This may be the truest form of a teaser I've seen in a long while. From director Ridley Scott's ALIEN: COVENANT, this clip titled Last Supper introduces the ensemble cast (including Jussie Smollett, Billy Crudup, James Franco, Danny McBride, Carmen Ejogo, Michael Fassbender, and Demián Bichir) and leads us to believe that something scary will likely happen. Spoiler alert: nothing does. In fact, you can almost hear the clip laughing at you. And what's more disappointing is that it rips off a scene from the original film, in which something hella scary does actually happen.

So, I don't know what to make of this. But I am going to try to remain hyped, mostly because—unlike many others—I actually liked the last Alien film and want to see where Scott goes with this. Here's the synopsis:

Ridley Scott returns to the universe he created, with ALIEN: COVENANT, a new chapter in his groundbreaking ALIEN franchise. The crew of the colony ship Covenant, bound for a remote planet on the far side of the galaxy, discovers what they think is an uncharted paradise, but is actually a dark, dangerous world. When they uncover a threat beyond their imagination, they must attempt a harrowing escape.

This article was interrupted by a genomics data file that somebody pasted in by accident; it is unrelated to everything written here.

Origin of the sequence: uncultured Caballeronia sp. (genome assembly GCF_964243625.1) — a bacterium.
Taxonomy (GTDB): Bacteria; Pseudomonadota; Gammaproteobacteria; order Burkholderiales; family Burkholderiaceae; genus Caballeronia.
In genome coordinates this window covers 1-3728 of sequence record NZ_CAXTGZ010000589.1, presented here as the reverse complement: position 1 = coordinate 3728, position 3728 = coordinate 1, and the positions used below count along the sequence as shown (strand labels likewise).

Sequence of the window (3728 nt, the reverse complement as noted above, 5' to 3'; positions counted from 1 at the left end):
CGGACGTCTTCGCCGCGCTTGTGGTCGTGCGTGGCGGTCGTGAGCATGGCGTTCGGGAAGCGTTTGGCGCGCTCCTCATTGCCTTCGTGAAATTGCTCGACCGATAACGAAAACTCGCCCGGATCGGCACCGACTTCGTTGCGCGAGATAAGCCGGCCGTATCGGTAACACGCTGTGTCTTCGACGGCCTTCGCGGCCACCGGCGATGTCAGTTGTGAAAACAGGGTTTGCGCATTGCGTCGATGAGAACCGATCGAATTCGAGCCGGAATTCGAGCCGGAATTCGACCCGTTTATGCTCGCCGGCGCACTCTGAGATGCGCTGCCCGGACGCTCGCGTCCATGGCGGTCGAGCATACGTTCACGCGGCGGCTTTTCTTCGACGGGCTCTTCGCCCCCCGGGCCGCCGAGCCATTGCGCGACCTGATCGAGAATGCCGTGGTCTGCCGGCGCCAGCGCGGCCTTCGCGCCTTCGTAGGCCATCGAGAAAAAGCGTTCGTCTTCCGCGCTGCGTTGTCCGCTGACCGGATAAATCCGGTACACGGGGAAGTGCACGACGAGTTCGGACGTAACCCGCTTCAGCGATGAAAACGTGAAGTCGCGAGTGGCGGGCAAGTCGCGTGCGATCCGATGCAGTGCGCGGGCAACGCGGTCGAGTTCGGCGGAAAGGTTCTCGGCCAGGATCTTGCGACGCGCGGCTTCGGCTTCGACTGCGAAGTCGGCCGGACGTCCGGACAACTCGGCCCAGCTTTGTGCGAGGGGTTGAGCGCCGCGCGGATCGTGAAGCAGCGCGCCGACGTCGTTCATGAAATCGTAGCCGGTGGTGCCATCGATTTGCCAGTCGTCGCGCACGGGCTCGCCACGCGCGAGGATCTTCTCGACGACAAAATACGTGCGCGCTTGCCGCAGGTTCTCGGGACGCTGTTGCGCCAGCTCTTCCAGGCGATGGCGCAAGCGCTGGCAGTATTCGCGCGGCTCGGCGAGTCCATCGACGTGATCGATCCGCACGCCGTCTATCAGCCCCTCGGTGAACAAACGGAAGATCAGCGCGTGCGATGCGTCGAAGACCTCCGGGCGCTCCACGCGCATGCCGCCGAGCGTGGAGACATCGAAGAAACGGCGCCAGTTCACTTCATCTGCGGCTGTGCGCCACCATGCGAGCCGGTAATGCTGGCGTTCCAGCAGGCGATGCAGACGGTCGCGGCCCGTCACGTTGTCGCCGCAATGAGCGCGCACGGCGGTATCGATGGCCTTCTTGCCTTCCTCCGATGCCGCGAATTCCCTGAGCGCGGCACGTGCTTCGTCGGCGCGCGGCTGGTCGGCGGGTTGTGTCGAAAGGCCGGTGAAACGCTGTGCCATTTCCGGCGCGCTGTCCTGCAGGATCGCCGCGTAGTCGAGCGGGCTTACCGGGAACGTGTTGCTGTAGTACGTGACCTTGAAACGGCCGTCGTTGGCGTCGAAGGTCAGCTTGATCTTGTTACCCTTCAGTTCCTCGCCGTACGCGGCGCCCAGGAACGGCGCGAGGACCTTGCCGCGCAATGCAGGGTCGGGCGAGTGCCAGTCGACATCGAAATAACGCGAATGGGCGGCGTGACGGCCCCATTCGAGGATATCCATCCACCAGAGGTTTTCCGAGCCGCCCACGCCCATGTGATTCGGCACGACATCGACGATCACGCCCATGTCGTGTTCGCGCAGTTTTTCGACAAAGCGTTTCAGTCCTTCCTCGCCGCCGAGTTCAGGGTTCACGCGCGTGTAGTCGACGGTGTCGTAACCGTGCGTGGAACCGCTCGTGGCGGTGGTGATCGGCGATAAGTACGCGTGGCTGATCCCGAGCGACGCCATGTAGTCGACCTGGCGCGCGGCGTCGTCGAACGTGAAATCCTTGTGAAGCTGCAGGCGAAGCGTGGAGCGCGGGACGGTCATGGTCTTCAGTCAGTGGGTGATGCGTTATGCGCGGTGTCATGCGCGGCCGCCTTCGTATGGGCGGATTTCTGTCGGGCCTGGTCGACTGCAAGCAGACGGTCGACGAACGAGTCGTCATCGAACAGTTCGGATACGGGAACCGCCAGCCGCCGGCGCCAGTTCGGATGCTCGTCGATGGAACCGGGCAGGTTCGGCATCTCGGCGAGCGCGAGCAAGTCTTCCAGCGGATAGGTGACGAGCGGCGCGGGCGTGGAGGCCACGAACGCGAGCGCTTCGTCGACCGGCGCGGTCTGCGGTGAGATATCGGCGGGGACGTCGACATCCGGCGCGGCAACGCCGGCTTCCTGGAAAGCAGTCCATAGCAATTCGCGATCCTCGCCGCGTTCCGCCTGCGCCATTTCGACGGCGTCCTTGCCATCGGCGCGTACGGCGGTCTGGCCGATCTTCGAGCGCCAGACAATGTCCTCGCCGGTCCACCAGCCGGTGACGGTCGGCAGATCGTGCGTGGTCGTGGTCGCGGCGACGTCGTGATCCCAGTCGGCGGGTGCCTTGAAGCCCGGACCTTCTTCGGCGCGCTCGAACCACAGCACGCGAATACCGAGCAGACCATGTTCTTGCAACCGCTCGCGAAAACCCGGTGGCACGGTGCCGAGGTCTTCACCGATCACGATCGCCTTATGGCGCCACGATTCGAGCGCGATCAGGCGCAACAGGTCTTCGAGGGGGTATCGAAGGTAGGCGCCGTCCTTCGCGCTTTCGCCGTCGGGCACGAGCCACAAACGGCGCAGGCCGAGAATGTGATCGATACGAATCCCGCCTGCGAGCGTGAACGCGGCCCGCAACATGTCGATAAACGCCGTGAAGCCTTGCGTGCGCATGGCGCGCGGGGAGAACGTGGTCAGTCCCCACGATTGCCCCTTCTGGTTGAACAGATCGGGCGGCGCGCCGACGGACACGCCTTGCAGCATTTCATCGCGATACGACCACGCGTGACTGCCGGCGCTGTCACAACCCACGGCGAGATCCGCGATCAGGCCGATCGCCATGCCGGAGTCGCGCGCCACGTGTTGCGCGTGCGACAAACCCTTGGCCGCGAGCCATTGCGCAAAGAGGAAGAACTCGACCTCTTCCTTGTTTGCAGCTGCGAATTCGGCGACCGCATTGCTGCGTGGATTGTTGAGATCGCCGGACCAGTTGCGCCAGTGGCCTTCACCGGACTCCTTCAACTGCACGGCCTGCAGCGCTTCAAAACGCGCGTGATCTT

Watch the clip:

ALIEN: COVENANT opens in theaters May 19. 

Their Best Scenes: Oscar's Best Supporting Actress Nominees

The best supporting actress Oscar category may be the one I have the least complaints about. Really, I don't hate any of the performances. Do I like some more than others? I mean, are there any others aside from Viola Davis? (Hint: no). Closing out this week's Oscar series, I take a look at which scenes stand out most from the best supporting actress nominees:

Viola Davis, Fences
Whether or not you agree that Davis should be in this category (I happen to be of the small minority who believes she does), we should all feel like winners when she glides up onto that Oscar stage to accept that golden statue. The scene that presumably clenched her nomination is the pivotal scene in the backyard when her character Rose finally lets Troy (Denzel Washington) have it, unleashing years of pent up frustration. But I think the scene later in the film when Rose approaches Troy at work and tries to reason with him, extending a final olive branch to which he denies, is the kind of heartbreak that just shatters you. Davis doesn't send a single tear in this scene. Instead, we just see her walk briskly away and around the darkness of the corner. It's perfect.

Naomie Harris, Moonlight